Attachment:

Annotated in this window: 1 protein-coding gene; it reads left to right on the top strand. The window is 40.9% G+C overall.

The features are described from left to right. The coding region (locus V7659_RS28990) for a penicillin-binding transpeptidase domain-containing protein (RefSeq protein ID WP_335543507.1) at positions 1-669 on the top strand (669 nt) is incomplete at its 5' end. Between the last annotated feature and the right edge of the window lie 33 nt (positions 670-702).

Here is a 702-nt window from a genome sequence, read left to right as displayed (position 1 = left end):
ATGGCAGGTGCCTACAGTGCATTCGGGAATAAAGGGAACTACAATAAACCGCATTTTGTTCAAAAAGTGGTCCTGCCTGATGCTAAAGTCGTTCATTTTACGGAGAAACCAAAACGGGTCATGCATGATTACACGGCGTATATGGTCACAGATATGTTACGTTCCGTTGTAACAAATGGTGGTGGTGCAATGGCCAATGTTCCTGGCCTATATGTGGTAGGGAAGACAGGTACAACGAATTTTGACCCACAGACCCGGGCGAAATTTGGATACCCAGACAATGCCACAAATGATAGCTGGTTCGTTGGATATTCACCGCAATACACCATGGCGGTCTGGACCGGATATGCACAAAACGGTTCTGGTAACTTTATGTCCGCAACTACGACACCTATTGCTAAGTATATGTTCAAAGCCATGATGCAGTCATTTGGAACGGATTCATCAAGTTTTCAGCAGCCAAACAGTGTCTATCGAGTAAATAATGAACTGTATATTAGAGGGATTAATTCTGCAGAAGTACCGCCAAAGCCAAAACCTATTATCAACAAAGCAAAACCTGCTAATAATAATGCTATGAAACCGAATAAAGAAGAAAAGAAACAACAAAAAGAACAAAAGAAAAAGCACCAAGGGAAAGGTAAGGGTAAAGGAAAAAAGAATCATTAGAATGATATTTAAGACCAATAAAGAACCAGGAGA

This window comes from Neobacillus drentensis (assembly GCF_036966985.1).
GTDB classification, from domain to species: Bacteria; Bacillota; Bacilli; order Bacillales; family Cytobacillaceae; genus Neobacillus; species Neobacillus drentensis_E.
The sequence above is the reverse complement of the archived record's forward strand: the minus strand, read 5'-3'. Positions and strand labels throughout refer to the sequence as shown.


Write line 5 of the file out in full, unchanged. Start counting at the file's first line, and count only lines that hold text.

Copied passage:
This window comes from Neobacillus drentensis (assembly GCF_036966985.1).